Neighboring municipalities[edit]

Demographics[edit]

Historical population
Census Pop.
20004,584
20104,442−3.1%
Est. 20164,446[2]0.1%
U.S. Decennial Census[11]

As of the census[12] of 2000, there were 4,584 people, 1,715 households, and 1,166 families residing in the township. The population density was 337.4 people per square mile (130.2/km2). There were 1,843 housing units at an average density of 135.7/sq mi (52.4/km2). The racial makeup of the township was 98.97% White, 0.26% African American, 0.07% Native American, 0.15% Asian, 0.02% Pacific Islander, 0.07% from other races, and 0.46% from two or more races. Hispanic or Latino of any race were 0.50% of the population.

There were 1,715 households, out of which 27.6% had children under the age of 18 living with them, 51.9% were married couples living together, 10.1% had a female householder with no husband present, and 32.0% were non-families. 28.6% of all households were made up of individuals, and 15.9% had someone living alone who was 65 years of age or older. The average household size was 2.48 and the average family size was 3.06.

In the township the population was spread out, with 20.0% under the age of 18, 6.7% from 18 to 24, 25.6% from 25 to 44, 24.1% from 45 to 64, and 23.6% who were 65 years of age or older. The median age was 44 years. For every 100 females, there were 83.4 males. For every 100 females age 18 and over, there were 79.4 males.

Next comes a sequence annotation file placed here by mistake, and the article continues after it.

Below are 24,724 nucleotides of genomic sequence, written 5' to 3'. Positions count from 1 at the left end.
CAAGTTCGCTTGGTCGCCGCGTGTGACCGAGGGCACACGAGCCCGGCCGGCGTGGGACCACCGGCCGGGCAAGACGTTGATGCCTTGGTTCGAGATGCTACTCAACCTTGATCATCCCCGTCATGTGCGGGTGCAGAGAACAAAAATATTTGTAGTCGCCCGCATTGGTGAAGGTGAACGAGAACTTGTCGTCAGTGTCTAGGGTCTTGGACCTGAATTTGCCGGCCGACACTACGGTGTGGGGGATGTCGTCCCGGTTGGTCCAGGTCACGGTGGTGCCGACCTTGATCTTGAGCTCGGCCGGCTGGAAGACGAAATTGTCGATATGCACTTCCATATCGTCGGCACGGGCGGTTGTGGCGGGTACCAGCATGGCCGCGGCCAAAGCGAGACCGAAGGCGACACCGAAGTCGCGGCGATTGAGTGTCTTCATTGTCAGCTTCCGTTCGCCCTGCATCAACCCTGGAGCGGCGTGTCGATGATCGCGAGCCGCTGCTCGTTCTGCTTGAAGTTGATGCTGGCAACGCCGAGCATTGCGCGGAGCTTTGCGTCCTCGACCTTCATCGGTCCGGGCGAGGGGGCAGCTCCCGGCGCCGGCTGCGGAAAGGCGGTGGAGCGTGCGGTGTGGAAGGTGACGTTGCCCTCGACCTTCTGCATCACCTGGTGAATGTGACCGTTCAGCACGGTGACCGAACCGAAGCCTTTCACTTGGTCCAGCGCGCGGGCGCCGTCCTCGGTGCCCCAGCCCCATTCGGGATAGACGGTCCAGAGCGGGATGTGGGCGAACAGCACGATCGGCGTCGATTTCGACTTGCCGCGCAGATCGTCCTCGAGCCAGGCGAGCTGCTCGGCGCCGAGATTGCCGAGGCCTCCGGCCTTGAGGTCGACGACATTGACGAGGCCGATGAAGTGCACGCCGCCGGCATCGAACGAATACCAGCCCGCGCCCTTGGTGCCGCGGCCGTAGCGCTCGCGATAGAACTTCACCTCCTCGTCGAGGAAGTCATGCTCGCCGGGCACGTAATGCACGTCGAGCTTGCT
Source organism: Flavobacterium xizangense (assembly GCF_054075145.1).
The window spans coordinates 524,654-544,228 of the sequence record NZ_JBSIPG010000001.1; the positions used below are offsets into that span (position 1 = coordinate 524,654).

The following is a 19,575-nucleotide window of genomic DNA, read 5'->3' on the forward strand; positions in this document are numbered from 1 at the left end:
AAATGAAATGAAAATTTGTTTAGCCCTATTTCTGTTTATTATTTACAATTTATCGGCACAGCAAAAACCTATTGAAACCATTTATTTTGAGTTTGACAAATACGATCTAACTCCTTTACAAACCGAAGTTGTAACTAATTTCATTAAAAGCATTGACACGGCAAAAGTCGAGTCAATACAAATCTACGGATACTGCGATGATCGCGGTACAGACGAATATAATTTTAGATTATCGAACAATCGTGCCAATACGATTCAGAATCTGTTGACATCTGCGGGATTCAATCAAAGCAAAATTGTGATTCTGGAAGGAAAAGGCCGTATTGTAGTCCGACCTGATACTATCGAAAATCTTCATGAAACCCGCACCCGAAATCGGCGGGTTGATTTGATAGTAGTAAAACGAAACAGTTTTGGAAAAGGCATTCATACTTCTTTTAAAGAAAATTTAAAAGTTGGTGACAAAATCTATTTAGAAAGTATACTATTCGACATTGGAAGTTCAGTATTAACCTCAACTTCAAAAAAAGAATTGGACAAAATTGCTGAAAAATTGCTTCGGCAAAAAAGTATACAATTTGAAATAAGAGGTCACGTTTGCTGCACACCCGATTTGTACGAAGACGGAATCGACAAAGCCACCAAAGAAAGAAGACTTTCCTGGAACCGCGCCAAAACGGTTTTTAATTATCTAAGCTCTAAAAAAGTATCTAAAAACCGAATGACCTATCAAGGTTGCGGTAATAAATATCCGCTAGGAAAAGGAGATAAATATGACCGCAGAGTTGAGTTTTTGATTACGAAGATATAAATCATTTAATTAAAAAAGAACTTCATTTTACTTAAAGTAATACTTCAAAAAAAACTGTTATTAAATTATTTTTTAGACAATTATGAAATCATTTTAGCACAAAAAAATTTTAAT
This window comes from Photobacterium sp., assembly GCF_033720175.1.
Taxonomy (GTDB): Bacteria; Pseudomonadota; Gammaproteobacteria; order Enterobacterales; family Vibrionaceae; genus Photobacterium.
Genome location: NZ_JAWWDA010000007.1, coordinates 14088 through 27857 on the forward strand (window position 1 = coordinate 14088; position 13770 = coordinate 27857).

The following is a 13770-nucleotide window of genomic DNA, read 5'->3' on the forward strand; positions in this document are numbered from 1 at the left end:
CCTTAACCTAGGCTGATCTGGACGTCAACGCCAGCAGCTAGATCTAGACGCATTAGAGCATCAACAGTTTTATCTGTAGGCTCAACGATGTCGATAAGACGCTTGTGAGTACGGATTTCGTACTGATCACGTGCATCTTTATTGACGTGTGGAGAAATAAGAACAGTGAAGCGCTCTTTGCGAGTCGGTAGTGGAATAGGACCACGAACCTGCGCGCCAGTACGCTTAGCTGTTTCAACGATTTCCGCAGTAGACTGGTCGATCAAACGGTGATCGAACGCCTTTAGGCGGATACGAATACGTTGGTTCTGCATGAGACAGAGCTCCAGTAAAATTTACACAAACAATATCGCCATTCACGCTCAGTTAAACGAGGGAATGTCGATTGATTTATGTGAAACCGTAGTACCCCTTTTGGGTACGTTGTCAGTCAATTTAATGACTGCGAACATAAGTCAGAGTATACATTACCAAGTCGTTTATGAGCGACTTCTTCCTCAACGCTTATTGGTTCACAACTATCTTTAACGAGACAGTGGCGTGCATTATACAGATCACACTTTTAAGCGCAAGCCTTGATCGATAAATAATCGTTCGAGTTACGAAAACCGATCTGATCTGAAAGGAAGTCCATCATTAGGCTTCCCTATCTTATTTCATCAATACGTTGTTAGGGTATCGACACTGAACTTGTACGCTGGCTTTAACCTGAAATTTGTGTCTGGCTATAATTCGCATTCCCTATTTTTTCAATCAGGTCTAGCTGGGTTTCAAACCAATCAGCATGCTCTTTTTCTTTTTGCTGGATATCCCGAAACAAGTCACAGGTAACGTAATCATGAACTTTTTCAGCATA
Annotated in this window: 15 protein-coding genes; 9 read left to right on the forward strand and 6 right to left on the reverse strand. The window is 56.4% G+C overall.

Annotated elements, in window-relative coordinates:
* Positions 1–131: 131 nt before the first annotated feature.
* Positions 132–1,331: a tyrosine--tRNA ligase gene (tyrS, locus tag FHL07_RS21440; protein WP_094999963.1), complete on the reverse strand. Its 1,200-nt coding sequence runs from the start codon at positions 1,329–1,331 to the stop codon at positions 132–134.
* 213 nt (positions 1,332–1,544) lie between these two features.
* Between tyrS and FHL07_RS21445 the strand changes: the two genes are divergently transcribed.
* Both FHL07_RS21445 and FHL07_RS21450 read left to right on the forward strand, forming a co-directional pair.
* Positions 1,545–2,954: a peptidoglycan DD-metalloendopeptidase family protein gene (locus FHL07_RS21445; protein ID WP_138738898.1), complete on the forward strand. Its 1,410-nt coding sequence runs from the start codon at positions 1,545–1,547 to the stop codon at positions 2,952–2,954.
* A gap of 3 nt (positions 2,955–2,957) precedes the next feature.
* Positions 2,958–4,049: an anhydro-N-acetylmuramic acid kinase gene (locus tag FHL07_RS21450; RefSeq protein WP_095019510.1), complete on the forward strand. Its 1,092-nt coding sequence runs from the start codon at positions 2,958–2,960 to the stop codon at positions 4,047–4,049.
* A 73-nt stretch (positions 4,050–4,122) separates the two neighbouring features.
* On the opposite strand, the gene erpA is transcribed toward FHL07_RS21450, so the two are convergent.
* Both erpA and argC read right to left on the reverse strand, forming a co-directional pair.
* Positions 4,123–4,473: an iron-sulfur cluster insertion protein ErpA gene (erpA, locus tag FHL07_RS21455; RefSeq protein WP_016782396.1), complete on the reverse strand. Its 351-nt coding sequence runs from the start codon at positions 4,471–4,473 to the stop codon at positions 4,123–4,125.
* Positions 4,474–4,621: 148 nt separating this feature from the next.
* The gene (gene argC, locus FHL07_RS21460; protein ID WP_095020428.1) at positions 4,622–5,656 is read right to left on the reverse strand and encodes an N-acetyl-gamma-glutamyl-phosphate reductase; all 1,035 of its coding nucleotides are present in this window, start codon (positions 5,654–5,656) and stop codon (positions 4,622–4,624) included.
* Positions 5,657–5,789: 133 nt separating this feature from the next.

The median income for a household in the township was $39,103, and the median income for a family was $46,673. Males had a median income of $36,212 versus $23,534 for females. The per capita income for the township was $19,693. About 5.7% of families and 7.2% of the population were below the poverty line, including 11.7% of those under age 18 and 5.2% of those age 65 or over.

References[edit]

  1. ^ "2016 U.S. Gazetteer Files". United States Census Bureau. Retrieved Aug 14, 2017.
  2. ^ a b "Population and Housing Unit Estimates". Retrieved June 9, 2017.
  3. ^ "Profile of General Population and Housing Characteristics: 2010 Demographic Profile Data (DP-1): Jenkins township, Luzerne County, Pennsylvania". U.S. Census Bureau, American Factfinder. Retrieved April 17, 2012.
  4. ^ http://www.pagenweb.org/~luzerne/patk/jenkinstwp.htm
  5. ^ History of Luzerne County, Pennsylvania, with Biographical Selections, by Bradsby, Henry C., ed, 1893, Publisher: Chicago, S. B. Nelson, page 589
  6. ^ Appletons' Cyclopedia of American Biography, 1600-1889, Vol III: Grinnell - Lockwood, page 426
  7. ^ News Article: LEDGER-PHILADELPHIA, Thu Nov 27, 1924 "Pennsylvanians - Past and Present: Colonel John Jenkins, Officer of the Revolution" By F. A. Godcharles
  8. ^ http://www.pagenweb.org/~luzerne/patk/jenkinstwp.htm
  9. ^ Chris Murley (2005). "Knox Mine Disaster". Retrieved 29 December 2016.
  10. ^ Robbins, William (September 26, 1982). "Gunman Kills 13 in a Pennsylvania Rampage". New York Times. Retrieved March 3, 2018.
  11. ^ "Census of Population and Housing". Census.gov. Retrieved June 4, 2016.
  12. ^ "American FactFinder". United States Census Bureau. Retrieved 2008-01-31.

Coordinates: 41°17′00″N 75°44′29″W / 41.28333°N 75.74139°W / 41.28333; -75.74139